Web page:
The 28-year-old, who was a high-school English teacher in New Orleans through the Teach for America program when Katrina hit, was fired due to the storm’s devastation. She went to Harvard for graduate school, but New Orleans drew her back. “When Katrina happened, I had to get back somehow,” she says.
She taught in New Orleans again for a few years after the hurricane. But she wanted to do more, especially after one of her students was shot. So Ms. Chen founded two nonprofit groups, one that helps educate students from low-income families and another that supports a network of committed social entrepreneurs.
She started a branch for the nonprofit group First Book, which gets discounted books from publishers. Students then get to select one to keep. More often than not, it’s the first book they own, she says. As an English teacher, she says she passionately believes in literacy, since it’s so critical to ending the cycle of poverty.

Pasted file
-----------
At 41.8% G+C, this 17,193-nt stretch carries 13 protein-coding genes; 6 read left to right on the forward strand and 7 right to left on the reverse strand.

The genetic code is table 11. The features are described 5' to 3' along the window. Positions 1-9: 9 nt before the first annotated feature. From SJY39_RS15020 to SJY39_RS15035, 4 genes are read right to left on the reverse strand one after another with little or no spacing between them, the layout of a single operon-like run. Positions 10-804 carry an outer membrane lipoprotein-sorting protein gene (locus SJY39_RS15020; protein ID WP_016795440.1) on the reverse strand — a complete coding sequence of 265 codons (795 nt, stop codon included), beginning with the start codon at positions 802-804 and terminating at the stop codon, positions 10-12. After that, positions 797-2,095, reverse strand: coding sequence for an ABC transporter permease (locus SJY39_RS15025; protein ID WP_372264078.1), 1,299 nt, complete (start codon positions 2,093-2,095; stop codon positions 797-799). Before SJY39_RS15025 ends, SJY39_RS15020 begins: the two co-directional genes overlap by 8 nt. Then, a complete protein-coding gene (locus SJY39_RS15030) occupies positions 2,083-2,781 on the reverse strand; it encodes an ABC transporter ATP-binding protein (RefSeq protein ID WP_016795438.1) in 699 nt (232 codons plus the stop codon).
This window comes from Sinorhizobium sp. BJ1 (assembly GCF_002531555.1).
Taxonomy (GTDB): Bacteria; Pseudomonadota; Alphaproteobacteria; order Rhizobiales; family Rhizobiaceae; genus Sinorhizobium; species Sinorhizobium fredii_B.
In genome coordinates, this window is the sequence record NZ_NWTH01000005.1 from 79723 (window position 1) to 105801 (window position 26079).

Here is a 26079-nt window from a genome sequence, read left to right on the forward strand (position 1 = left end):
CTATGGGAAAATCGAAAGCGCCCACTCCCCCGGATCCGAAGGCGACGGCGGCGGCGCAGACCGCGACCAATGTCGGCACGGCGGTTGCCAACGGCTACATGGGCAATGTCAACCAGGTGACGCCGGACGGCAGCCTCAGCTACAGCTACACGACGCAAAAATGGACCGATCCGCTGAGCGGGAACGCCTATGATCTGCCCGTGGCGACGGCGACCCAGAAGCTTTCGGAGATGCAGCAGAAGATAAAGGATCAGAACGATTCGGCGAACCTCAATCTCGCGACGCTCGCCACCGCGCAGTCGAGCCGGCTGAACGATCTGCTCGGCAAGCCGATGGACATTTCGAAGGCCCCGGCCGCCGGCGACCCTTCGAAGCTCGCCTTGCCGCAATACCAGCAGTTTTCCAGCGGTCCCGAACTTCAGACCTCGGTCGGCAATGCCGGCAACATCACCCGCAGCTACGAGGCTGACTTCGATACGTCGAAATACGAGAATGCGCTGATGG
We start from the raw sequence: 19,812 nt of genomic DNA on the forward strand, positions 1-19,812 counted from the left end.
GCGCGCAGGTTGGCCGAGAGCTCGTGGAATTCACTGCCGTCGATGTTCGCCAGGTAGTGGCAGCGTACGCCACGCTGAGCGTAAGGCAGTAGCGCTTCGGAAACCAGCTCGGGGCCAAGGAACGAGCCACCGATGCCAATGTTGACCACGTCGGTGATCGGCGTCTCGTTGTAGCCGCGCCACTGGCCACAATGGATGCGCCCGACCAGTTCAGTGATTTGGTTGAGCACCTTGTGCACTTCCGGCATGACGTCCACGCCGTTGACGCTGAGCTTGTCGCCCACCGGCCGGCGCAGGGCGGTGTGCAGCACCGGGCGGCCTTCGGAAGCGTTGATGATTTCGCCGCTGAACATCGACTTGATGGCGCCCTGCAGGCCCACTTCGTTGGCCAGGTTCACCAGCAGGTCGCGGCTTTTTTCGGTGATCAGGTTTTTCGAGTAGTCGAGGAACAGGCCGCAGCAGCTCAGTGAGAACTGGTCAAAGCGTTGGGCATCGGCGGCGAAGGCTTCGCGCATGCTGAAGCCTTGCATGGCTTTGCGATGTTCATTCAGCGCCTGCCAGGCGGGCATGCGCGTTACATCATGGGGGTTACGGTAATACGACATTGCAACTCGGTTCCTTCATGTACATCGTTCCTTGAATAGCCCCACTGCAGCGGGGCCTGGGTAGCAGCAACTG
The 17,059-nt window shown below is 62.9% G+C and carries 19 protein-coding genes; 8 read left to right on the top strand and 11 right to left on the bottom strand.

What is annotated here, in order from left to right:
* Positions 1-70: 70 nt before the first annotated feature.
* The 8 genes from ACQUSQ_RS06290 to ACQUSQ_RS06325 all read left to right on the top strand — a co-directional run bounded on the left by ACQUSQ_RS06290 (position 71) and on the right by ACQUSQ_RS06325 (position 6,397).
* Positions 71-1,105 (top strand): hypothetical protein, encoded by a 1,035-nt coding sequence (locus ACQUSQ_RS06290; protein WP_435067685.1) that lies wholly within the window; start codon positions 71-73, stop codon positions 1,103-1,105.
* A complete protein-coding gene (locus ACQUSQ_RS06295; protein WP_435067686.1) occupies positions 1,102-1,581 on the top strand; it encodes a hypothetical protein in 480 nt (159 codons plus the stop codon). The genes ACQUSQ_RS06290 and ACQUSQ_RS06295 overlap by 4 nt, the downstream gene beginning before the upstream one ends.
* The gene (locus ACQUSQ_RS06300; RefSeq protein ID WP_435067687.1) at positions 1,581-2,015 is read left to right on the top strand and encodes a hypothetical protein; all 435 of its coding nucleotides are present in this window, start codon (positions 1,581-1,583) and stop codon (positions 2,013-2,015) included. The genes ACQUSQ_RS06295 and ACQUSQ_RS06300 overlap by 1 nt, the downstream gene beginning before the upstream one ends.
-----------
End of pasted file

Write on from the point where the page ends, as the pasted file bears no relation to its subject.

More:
Ms. Chen also started a support group for social entrepreneurs, many of whom had innovative solutions for the city’s problems. They are a critical part of rebuilding this city, she says. An environmental company, for example, has a stated goal of changing the light bulb of every low-income person’s home in New Orleans to a greener one. The work is paid for by the profit the firm makes doing energy-efficient light-bulb installations from clients who are able to pay.
Ms. Chen says she feels hopeful that in five years, the next generation of young people will be more educated and “can have the skills to go into the world and be successful.” And when they graduate from high school and college and come back, they can be part of the city’s transformation. They’ll be the ones sustaining all the progress that’s been made, she says.